What Not to Do:
"Lady Troodon what seems to be the problem?" sympathetically questioned the Knitting Velociraptor.
“I’ve had it with that amateur dialogue!” irately shrilled Lady Troodon as her feathers stood up.
"Oh my, that does look quite terrible," pontificated the Knitting Velociraptor as she stood on Lady Troodon's back to get a better view of the fanfiction that Lady Troodon was reading.
"The writer had potential," mused Lady Troodon thoughtfully. "It's not their fault—there's so much misleading writing advice out these days..."
"Perhaps they'll improve if you told them how they're doing it wrong," the Knitting Velociraptor chirped helpfully.
"I'm only one person in a sea of misguided writers," Lady Troodon intonated resolutely, "but I have to try. I'll make a tutorial."
Why That was Bad:
Said Bookism: “I’ve had it with that amateur dialogue!” shrilled Lady Troodon.
As put by storytelling wiki TV Tropes, Said Bookism is “Going out of your way to use any word other than ‘said’, even if the word is obscure and out-of-place”. Despite what you may have heard, using “said” is not an uncreative choice. The plainness of “said” keeps the reader’s attention on the line itself and the character who is speaking, as it should be. Many replacements for ‘said’ (such as “commented”) mean the exact same thing, but aren’t as discreet, thus drawing unnecessary attention to themselves.
The most sensible alternatives for “said” are simple ways to clarify to the manner of speech, (“whispered”, “yelled”, “mouthed”, etc.) and it’s acceptable to use them sparingly, but the more, uh, colorful substitutes for “said” (‘‘caterwauled”, “bemoaned”, “blubbered”, “shrilled”, “pontificated”, etc), should be avoided at all costs. If you consistently find it necessary to use flowery dialogue tags to get a character's point across, it’s usually a sign that you're not utilizing enough nonverbal communication, such as gestures and facial expressions.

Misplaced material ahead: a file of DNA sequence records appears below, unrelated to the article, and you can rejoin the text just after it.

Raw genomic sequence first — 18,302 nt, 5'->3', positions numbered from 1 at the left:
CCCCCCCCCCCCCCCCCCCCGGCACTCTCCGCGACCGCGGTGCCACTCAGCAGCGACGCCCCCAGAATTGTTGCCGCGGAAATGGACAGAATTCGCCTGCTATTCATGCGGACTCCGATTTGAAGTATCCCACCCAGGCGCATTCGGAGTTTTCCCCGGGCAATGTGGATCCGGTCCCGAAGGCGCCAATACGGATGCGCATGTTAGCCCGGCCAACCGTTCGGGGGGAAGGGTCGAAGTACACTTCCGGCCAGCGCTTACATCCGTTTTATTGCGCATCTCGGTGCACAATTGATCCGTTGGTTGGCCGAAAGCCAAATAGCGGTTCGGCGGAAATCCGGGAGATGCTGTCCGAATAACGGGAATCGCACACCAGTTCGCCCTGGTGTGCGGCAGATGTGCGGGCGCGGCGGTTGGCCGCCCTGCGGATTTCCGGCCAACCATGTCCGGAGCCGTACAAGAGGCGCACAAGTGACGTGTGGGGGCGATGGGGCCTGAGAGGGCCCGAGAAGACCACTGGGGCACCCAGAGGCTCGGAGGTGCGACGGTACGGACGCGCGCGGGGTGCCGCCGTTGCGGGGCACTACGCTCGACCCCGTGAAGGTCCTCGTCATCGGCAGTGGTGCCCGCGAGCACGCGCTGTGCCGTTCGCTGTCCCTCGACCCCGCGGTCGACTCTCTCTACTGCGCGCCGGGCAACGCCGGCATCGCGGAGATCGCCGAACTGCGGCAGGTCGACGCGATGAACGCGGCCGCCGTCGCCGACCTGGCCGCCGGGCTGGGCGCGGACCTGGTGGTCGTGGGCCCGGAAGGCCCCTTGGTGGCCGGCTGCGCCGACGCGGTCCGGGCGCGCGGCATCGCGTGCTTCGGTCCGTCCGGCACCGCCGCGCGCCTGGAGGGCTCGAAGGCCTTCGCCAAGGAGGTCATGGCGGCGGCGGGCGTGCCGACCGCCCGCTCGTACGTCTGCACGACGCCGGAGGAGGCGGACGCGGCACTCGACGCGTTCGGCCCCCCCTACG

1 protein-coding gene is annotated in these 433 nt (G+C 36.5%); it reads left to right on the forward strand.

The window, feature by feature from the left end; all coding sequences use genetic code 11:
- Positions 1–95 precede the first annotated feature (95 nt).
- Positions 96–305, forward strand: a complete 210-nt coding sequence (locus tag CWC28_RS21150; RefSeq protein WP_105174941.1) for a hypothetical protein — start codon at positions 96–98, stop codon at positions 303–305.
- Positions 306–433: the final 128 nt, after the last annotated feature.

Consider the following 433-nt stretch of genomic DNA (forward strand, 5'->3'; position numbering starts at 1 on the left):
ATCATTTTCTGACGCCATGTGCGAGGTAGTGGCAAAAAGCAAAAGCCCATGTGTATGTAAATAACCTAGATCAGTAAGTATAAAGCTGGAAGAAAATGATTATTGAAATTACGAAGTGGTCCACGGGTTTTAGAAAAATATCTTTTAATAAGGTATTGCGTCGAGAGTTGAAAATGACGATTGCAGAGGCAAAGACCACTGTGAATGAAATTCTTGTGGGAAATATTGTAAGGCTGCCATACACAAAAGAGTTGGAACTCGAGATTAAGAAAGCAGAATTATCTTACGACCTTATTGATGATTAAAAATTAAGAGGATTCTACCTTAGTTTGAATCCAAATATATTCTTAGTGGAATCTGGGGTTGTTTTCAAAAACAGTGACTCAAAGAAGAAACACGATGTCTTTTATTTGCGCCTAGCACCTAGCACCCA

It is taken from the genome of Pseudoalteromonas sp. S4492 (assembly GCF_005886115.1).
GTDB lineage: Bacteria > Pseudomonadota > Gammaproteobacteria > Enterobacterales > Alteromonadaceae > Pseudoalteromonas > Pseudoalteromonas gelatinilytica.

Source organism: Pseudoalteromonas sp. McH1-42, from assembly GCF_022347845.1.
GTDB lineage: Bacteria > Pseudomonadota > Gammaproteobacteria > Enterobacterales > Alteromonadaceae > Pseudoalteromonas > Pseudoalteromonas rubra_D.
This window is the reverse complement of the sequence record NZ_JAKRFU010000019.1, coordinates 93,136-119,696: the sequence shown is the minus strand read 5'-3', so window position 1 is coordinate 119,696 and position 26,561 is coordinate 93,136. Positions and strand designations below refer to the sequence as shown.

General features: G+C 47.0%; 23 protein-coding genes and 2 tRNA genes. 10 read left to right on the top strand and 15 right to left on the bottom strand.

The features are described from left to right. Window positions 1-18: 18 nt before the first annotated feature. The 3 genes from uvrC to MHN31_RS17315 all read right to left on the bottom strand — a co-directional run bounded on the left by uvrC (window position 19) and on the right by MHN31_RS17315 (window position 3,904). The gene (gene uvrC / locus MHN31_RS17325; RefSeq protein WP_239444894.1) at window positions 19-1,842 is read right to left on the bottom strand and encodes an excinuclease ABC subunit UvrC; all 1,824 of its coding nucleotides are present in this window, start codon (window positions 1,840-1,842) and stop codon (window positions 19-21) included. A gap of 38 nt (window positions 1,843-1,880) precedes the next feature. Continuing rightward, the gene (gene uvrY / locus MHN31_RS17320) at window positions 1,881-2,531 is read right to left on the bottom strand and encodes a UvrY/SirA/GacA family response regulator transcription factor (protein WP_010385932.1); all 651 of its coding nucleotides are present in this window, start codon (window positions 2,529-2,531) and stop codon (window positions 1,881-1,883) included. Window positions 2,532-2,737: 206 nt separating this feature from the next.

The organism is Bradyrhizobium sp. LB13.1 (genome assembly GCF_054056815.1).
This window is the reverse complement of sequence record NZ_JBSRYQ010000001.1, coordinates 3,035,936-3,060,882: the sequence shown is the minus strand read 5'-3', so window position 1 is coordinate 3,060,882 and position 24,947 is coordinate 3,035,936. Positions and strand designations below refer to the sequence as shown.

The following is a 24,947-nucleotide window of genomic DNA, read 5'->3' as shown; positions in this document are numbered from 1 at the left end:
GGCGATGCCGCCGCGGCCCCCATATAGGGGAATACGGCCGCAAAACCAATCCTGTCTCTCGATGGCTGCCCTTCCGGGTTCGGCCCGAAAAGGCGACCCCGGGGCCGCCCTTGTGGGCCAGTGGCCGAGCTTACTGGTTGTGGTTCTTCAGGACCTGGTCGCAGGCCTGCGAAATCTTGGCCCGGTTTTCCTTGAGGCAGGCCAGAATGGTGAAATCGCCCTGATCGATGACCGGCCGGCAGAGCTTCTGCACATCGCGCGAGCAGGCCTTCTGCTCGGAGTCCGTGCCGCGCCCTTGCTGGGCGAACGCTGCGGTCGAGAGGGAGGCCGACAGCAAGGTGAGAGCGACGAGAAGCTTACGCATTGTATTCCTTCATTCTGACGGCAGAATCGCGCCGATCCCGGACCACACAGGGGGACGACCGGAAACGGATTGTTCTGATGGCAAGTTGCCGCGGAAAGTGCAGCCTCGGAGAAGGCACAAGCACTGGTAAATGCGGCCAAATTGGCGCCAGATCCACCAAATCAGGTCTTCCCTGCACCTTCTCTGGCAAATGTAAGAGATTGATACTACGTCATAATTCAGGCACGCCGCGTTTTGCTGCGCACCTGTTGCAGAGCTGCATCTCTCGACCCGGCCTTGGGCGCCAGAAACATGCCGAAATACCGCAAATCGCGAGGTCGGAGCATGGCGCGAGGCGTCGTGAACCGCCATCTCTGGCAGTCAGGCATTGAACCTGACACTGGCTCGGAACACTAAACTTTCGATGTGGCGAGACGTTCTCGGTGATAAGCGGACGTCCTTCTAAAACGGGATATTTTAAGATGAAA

Sometimes a word that isn’t a dialogue tag (“laughed”, “whistled”, “smiled”, “sighed”, “gestured” etc) is used as one. A few of these are actions (try to ‘smile’ a sentence--it doesn’t work, does it?), and others are non-speech sounds. This issue is often the result of incorrectly formatted dialogue.
Adverb Abuse: “I’ve had it with that amateur dialogue!” Lady Troodon said irately.
While it’s okay to spice up a dialogue tag with an adverb once in awhile, you might want to reconsider slapping an adverb onto every single dialogue tag in your story. In excess, adverbed dialogue quickly becomes an eyesore, and can also create redundancy.
“Said As” Syndrome: “I’ve had it with that amateur dialogue!” Lady Troodon said as her feathers stood up.
In my opinion, “Said As” Syndrome is probably one of the main reasons people might consider “said” overused. This happens when a beginning writer, likely very young, assumes that every line of dialogue must have a dialogue tag, but they also realize (to at least some degree) that nonverbal communication is important to conversations. A fix for this problem is demonstrated in the “improved” line below.
Improved Line: Lady Troodon’s feathers stood up. “I’ve had it with that amateur dialogue!”
What Should've Been Done Instead:
"Lady Troodon, what seems to be the problem?" asked the Knitting Velociraptor.
Lady Troodon's feathers stood up. "I've had it with that amateur dialogue!"
The Knitting Velociraptor climbed onto Lady Troodon's back to get a better view of the fanfiction Lady Troodon was reading. "Oh my, that does look quite terrible."
"The writer had potential," said Lady Troodon. "It's not their fault—there's so much misleading writing advice out these days..."
"Perhaps they'll improve if you told them how they're doing it wrong."
"I'm only one person in a sea of misguided writers," Lady Troodon said resolutely, "but I have to try. I'll make a tutorial."